SYDNEY bar baron Justin Hemmes' acquisition of landmark real estate strayed from hotels to exotic weekenders this week when he bought a vast 60-hectare beachfront property at Narooma.
It was reported that the Glasshouse Rocks property on 1.5 kilometres of absolute beachfront sold for about $7.5 million, although $6.7 million could be closer to the real amount, according to a source.
Owned by the Chapman family for the past 66 years, the Narooma property has been run as a cattle farm until recently, with two dwellings on the pristine beachfront.
Justin Hemmes spent $7.5 million on the waterfront estate, according to a source.
It was listed with hopes of between $8 million and $10 million before it was sold by Webster Nolan's David Nolan.
It was last traded in 1949 for £700 when bought by Norman Chapman, who grew corn and raised sheep, pigs and chicken on the property.
Mr Chapman's daughter Betty Long established a sea kelp business on the beachfront in the 1960s, which was continued until recently along with the cattle operation run by her son Scott Long and his partner Philippa Morton.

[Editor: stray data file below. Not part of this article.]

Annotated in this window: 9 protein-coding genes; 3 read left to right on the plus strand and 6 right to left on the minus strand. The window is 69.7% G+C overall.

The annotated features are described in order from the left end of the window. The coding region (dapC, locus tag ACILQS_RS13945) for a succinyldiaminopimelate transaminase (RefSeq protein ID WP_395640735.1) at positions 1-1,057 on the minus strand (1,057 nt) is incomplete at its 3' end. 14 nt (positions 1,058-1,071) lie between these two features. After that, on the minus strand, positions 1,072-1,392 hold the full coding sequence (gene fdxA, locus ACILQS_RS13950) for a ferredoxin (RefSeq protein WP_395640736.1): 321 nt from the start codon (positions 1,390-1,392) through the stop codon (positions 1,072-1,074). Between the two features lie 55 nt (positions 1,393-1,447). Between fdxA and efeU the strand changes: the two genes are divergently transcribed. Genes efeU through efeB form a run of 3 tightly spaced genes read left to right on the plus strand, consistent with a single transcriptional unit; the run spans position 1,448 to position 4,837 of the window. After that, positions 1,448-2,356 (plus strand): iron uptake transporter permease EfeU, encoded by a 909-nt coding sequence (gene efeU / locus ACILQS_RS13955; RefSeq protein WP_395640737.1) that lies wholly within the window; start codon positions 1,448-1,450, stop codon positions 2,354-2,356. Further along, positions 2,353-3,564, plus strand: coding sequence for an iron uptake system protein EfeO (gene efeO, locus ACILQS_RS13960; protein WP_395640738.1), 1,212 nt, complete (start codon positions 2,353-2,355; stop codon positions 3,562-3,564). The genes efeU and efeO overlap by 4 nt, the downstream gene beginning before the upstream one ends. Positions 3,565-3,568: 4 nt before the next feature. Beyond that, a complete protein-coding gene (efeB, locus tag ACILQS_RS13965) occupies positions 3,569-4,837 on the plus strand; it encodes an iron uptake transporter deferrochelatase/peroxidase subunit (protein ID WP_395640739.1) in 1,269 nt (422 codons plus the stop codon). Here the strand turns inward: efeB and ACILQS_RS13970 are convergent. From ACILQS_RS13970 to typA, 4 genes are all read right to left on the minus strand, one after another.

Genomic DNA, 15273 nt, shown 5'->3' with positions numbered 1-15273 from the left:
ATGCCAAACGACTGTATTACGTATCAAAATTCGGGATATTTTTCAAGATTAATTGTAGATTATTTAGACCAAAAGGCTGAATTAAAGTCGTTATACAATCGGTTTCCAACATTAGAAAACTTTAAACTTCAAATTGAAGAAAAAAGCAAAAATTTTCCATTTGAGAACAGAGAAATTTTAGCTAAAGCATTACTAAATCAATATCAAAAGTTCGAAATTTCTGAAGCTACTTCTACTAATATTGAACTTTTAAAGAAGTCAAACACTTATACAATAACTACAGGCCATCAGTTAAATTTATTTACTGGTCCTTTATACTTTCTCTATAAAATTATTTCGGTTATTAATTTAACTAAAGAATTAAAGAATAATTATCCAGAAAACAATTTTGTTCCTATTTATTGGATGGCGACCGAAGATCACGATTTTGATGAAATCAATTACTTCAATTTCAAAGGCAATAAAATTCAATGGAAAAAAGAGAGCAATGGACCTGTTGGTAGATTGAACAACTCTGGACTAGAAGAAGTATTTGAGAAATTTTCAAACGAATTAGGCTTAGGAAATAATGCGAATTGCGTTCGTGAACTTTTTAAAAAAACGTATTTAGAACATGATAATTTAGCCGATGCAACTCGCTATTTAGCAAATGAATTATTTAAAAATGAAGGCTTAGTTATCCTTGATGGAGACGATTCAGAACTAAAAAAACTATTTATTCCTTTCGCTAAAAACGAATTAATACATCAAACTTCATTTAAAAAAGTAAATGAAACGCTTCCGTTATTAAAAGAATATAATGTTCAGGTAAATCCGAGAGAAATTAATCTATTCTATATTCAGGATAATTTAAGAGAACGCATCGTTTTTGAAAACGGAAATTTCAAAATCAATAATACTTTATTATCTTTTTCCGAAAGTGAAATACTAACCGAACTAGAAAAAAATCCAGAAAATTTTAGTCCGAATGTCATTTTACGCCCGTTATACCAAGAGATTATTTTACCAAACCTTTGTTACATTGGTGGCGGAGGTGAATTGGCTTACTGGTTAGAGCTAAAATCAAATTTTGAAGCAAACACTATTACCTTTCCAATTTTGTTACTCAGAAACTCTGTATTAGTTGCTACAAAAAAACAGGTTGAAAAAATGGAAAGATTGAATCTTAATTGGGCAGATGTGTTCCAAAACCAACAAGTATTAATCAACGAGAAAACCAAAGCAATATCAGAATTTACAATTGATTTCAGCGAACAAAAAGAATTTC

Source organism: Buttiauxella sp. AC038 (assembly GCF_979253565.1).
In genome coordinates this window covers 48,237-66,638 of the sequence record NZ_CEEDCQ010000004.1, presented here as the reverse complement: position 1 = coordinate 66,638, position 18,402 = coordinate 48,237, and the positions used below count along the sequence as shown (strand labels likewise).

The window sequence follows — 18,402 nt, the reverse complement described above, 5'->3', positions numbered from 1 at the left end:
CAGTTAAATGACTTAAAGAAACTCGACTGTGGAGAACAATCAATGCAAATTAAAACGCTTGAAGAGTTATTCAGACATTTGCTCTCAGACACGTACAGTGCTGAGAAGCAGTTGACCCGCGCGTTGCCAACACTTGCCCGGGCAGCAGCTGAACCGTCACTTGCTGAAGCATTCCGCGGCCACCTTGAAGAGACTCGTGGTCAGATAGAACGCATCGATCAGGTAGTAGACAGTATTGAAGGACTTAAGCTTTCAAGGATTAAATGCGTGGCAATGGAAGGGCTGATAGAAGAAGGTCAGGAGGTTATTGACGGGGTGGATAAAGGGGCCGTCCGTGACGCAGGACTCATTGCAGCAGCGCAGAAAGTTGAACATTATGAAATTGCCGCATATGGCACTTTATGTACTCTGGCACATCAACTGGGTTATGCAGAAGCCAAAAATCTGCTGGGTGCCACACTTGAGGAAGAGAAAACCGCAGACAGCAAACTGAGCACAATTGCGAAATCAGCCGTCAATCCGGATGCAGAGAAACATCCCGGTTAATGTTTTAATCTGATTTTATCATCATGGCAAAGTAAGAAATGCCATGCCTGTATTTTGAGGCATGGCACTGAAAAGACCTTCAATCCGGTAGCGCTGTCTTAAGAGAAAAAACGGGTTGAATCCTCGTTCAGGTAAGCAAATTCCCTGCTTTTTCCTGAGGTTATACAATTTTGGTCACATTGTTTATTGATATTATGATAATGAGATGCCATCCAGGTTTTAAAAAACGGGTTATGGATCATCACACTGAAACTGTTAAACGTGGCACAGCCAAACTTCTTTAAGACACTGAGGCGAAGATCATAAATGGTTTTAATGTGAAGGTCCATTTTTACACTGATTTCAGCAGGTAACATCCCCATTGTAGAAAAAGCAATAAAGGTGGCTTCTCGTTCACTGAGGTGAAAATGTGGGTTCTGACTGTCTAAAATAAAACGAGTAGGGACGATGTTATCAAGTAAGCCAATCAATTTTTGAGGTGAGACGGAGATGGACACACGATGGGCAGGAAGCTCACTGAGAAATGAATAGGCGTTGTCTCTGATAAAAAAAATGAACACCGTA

The Narooma estate was last sold in 1949.
The property is named after the beach's landmark rock formations, which are 510 million years old according to the Geological Society of Australia.
The Glasshouse Rocks formation meanwhile was recently written up in Australian Traveller magazine by photographer Ken Duncan as “an icon in the making”, as good as the 12 Apostles but better because you can walk on the beach.
The Merivale chief has been on a buying spree in recent years, most recently buying the Queen Victoria Hotel in Enmore last month for almost $11 million.
In March his portfolio of more than 50 pubs, bars and restaurants was joined by the Newport Arms hotel on the northern beaches for about $50 million.
Mr Hemmes' family also own the gothic-style Vaucluse beachfront estate Hermitage, which was bought by the late John Hemmes in 1975 for $500,000, and a beachfront home in Rose Bay, bought for $8 million in 2005.
Mr Hemmes could not be reached for comment.
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